Foreign Minister Sergey Lavrov’s interview with Match TV, Moscow, December 27, 2020
Question: Mr Lavrov, thank you for giving this interview to the Match TV sports channel. We looked forward to talking with you as a representative of the country and a fan of FC Spartak Moscow. You once said: “To me, Spartak is more than a team; it’s something that helps me balance my mind even during the most challenging talks.” Does this mean that you had problems with that recently?
Sergey Lavrov: I wouldn’t say so. There is a combination of the quality and result of the game, which do not always coincide. It often depends on good luck, which is not bad either.
Question: What feelings do the current developments with the team evoke in you as a Spartak fan: anger, a smile or puzzlement?
Sergey Lavrov: We have always been Spartak fans. The team has swung back and forth. I don’t remember any other team, with the exception of Dynamo, that went from premier league to second division. But this is part of the Spartak phenomenon. Its fans never stop rooting for the team. It has a special inner energy. Even when Spartak plays atrociously, you continue rooting for it.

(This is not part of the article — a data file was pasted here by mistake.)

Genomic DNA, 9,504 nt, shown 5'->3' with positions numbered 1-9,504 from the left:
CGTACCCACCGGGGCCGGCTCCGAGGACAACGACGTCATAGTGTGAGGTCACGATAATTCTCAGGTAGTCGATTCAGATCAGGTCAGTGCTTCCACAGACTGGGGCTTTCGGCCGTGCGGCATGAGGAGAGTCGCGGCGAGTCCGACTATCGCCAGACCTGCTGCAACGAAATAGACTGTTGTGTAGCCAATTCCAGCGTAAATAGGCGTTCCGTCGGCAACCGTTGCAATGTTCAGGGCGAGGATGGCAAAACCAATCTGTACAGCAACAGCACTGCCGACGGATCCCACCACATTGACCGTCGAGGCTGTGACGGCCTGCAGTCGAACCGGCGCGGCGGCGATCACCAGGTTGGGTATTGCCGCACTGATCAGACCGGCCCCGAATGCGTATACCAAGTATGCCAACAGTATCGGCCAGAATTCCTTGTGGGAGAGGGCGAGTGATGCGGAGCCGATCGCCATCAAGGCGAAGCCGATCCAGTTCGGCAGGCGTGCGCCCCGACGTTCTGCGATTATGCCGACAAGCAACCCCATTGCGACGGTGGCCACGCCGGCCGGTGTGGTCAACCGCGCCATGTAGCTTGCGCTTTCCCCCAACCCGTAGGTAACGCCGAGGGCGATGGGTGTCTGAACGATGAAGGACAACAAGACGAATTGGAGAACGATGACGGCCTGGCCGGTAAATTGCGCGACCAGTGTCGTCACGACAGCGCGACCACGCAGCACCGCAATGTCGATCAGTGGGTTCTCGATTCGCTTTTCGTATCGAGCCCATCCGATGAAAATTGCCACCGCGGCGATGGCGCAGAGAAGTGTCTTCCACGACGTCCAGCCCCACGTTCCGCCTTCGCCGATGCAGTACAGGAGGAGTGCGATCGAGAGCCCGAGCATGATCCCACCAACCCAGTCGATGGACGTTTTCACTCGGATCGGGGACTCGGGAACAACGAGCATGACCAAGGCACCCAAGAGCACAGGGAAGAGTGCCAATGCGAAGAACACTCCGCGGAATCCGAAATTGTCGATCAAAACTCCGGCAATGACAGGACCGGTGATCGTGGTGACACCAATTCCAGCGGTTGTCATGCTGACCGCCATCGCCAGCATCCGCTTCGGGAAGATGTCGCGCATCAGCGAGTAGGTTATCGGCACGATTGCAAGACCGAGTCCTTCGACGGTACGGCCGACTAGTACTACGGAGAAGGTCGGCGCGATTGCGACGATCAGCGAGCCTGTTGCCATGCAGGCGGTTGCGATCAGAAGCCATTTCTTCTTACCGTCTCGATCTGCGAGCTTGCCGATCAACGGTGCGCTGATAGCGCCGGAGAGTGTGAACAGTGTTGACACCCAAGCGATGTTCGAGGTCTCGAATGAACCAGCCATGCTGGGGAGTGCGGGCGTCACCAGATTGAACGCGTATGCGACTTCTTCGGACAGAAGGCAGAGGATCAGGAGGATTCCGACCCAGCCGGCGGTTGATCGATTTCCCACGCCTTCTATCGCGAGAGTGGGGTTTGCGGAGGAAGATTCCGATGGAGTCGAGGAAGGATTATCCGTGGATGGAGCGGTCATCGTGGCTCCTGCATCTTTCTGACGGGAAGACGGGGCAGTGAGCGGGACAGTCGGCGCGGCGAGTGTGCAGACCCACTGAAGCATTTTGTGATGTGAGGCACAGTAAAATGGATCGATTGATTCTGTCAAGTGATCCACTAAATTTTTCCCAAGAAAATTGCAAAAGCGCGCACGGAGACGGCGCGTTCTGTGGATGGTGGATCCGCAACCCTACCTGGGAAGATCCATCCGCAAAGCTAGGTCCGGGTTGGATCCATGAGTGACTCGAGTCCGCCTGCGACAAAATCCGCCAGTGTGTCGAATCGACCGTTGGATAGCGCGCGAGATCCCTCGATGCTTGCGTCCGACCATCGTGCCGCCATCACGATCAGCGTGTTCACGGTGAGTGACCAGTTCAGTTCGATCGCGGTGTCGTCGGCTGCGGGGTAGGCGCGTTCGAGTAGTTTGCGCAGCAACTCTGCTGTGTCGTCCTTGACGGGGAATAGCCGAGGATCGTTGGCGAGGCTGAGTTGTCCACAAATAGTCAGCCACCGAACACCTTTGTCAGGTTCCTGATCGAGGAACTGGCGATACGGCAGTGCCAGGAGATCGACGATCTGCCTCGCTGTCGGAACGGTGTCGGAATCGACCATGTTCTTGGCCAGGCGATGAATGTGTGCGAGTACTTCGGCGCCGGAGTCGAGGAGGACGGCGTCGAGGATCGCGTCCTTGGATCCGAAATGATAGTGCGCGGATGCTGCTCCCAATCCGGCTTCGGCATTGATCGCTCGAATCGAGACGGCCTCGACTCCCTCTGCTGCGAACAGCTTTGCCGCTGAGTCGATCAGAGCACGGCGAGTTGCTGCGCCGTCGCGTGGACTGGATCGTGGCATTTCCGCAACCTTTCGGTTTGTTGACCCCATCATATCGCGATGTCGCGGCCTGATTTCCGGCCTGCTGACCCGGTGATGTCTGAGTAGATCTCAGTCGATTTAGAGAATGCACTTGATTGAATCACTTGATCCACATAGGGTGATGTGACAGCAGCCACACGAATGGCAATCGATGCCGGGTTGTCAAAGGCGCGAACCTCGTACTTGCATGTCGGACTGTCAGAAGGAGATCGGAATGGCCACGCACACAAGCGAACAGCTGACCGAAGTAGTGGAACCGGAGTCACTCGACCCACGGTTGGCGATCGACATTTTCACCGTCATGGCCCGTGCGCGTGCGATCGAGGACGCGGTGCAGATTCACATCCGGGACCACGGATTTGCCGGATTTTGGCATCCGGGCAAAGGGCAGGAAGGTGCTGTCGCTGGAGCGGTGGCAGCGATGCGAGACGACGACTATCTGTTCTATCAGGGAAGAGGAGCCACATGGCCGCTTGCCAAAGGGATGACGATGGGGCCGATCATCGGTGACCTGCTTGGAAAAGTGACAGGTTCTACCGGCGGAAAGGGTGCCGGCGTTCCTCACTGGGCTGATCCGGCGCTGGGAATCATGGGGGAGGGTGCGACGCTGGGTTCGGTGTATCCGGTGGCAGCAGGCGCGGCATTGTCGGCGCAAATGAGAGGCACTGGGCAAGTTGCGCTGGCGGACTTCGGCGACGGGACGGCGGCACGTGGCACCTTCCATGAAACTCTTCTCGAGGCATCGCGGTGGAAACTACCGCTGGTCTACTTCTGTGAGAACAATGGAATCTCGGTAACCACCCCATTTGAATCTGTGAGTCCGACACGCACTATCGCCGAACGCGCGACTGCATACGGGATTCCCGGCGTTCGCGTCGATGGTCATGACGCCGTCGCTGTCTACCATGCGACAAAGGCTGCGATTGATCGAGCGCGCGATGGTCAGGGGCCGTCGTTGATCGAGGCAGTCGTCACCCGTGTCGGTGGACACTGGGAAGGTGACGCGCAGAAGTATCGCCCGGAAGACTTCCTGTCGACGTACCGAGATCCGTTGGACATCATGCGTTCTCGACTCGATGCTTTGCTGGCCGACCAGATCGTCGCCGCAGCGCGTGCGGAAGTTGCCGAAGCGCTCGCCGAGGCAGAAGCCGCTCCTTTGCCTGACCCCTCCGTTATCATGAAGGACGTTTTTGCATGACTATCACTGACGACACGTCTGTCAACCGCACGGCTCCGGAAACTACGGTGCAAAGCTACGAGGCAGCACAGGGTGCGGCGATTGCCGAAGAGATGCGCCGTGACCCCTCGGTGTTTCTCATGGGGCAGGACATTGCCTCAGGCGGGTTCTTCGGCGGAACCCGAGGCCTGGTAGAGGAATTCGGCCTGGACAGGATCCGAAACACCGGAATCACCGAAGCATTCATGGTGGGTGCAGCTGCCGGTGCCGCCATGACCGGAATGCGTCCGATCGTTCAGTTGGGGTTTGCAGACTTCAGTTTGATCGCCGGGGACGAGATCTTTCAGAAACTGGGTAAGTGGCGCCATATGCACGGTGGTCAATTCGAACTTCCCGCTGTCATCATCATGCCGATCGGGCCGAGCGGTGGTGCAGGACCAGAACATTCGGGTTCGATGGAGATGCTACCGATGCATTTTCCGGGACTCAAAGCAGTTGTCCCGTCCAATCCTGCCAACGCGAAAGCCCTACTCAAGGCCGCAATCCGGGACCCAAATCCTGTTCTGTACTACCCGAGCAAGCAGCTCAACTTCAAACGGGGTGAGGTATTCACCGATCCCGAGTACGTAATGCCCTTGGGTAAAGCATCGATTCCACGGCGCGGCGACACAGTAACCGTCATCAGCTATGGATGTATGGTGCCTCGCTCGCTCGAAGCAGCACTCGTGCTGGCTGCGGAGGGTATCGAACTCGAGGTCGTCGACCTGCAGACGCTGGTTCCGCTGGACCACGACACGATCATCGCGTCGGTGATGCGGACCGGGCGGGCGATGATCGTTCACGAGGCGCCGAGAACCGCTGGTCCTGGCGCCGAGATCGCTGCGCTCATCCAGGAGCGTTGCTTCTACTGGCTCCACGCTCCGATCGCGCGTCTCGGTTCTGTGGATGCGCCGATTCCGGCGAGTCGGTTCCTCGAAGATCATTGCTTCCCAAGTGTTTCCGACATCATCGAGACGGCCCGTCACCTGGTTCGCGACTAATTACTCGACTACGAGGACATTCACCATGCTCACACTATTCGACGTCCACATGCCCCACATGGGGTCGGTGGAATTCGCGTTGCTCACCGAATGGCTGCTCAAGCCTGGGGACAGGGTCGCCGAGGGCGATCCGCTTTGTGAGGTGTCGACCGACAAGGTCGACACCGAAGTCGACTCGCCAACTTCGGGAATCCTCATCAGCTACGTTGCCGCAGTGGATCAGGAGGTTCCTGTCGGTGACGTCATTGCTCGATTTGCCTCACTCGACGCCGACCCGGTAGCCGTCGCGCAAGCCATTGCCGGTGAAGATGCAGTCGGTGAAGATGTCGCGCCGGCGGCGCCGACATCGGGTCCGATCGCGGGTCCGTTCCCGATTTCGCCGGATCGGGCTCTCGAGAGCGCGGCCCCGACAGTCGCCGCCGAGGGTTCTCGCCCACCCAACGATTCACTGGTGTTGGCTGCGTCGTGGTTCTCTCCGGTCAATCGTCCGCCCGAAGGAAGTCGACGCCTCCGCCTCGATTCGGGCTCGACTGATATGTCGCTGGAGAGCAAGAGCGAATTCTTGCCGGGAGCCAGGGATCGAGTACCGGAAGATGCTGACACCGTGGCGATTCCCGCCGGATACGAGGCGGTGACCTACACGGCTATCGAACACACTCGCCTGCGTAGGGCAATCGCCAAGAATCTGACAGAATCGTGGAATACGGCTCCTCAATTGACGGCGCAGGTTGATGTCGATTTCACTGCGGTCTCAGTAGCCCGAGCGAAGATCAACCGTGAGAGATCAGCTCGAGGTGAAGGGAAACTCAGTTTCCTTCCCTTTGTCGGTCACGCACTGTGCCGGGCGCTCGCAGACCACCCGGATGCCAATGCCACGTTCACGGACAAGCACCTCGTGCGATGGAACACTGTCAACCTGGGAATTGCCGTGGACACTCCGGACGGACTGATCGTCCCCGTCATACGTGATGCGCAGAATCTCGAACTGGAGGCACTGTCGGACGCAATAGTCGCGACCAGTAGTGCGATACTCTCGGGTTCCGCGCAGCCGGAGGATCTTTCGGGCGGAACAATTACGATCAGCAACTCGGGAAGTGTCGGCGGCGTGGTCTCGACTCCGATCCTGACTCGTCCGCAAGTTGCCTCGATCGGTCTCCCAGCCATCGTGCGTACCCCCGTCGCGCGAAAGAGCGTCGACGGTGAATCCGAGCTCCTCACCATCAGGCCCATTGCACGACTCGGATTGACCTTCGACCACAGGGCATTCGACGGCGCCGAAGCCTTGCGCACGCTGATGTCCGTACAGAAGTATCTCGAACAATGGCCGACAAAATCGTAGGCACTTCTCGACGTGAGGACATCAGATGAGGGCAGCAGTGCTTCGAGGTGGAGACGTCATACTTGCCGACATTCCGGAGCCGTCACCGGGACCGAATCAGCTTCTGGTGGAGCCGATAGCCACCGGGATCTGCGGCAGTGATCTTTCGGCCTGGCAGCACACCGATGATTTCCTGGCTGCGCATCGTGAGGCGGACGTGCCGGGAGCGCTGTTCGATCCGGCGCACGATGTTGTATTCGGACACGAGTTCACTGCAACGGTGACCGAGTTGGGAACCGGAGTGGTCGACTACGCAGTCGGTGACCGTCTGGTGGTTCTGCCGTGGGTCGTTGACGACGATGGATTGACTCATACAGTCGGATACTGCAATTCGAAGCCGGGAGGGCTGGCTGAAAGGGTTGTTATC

Question: Do you understand the inner goings-on in the team?
Sergey Lavrov: No, and I don’t want to know.
Question: Why not?
Sergey Lavrov: I am interested in the game, not in what takes place within the team.
Question: You have probably heard that Domenico Tedesco said after losing to Zenit that he would not renew his contract with Spartak. How did you take this? Is this an attempt to leave ahead of time or to put pressure?
Sergey Lavrov: I don’t want to speculate. This is a deeply personal matter, and as such it doesn’t depend on relations with the management, club owners and the team.
Question: Is there a logical explanation why Russian teams played so badly in the European championships this season?
Sergey Lavrov: There is probably some logic to it. There have been many analytical reviews and articles on your channel and at Sport Express and Sovetsky Sport about differences between Russian and European football and why our teams play badly in European championships. One of the main differences is the number of matches played. Our teams usually play once a week, with the exception of those that make it to European championships, which only last several months a year. During the rest of the season they play once a week. The standard for the English Premier League, Spain, Italy and Germany is two matches a week. No wonder that their shape, physical fitness and hence their speed are different.